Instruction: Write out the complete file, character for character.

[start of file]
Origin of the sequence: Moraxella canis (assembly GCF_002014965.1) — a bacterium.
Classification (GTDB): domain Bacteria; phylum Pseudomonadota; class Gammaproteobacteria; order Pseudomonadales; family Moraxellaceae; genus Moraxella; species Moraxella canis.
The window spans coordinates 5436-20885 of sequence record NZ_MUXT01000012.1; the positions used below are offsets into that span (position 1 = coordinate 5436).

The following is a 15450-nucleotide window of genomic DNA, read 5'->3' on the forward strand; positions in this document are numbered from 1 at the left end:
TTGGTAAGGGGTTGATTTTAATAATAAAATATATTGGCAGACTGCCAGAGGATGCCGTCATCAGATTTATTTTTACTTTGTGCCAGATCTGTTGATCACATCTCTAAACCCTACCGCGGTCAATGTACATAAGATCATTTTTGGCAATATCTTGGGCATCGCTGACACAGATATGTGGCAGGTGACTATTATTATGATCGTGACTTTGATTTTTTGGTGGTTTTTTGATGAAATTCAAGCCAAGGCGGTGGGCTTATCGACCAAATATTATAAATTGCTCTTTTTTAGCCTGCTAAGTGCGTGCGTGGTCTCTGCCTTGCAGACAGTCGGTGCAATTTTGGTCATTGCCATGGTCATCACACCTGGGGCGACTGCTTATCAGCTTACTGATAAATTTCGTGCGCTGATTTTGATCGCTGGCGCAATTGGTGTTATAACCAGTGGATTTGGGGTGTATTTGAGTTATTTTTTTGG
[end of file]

Origin of the sequence: Moraxella canis (assembly GCF_002014965.1) — a bacterium.
Classification (GTDB): domain Bacteria; phylum Pseudomonadota; class Gammaproteobacteria; order Pseudomonadales; family Moraxellaceae; genus Moraxella; species Moraxella canis.
The window spans coordinates 5436-20885 of sequence record NZ_MUXT01000012.1; the positions used below are offsets into that span (position 1 = coordinate 5436).

The following is a 15450-nucleotide window of genomic DNA, read 5'->3' on the forward strand; positions in this document are numbered from 1 at the left end:
TTGGTAAGGGGTTGATTTTAATAATAAAATATATTGGCAGACTGCCAGAGGATGCCGTCATCAGATTTATTTTTACTTTGTGCCAGATCTGTTGATCACATCTCTAAACCCTACCGCGGTCAATGTACATAAGATCATTTTTGGCAATATCTTGGGCATCGCTGACACAGATATGTGGCAGGTGACTATTATTATGATCGTGACTTTGATTTTTTGGTGGTTTTTTGATGAAATTCAAGCCAAGGCGGTGGGCTTATCGACCAAATATTATAAATTGCTCTTTTTTAGCCTGCTAAGTGCGTGCGTGGTCTCTGCCTTGCAGACAGTCGGTGCAATTTTGGTCATTGCCATGGTCATCACACCTGGGGCGACTGCTTATCAGCTTACTGATAAATTTCGTGCGCTGATTTTGATCGCTGGCGCAATTGGTGTTATAACCAGTGGATTTGGGGTGTATTTGAGTTATTTTTTTGG